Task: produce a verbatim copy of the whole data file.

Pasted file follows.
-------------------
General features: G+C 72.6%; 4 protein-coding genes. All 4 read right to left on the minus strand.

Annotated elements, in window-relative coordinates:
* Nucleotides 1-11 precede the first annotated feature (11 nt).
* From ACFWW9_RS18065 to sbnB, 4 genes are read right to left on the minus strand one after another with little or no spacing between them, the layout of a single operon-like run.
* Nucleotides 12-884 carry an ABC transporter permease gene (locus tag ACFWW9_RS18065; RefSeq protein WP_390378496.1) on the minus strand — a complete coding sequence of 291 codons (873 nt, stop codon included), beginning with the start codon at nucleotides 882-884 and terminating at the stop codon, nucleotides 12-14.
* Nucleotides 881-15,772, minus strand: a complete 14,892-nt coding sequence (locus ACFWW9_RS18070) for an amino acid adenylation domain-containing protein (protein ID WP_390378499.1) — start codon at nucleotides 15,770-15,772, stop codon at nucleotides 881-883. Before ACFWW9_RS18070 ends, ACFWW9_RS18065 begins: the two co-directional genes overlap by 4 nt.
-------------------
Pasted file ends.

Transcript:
General features: G+C 72.6%; 4 protein-coding genes. All 4 read right to left on the minus strand.

Annotated elements, in window-relative coordinates:
* Nucleotides 1-11 precede the first annotated feature (11 nt).
* From ACFWW9_RS18065 to sbnB, 4 genes are read right to left on the minus strand one after another with little or no spacing between them, the layout of a single operon-like run.
* Nucleotides 12-884 carry an ABC transporter permease gene (locus tag ACFWW9_RS18065; RefSeq protein WP_390378496.1) on the minus strand — a complete coding sequence of 291 codons (873 nt, stop codon included), beginning with the start codon at nucleotides 882-884 and terminating at the stop codon, nucleotides 12-14.
* Nucleotides 881-15,772, minus strand: a complete 14,892-nt coding sequence (locus ACFWW9_RS18070) for an amino acid adenylation domain-containing protein (protein ID WP_390378499.1) — start codon at nucleotides 15,770-15,772, stop codon at nucleotides 881-883. Before ACFWW9_RS18070 ends, ACFWW9_RS18065 begins: the two co-directional genes overlap by 4 nt.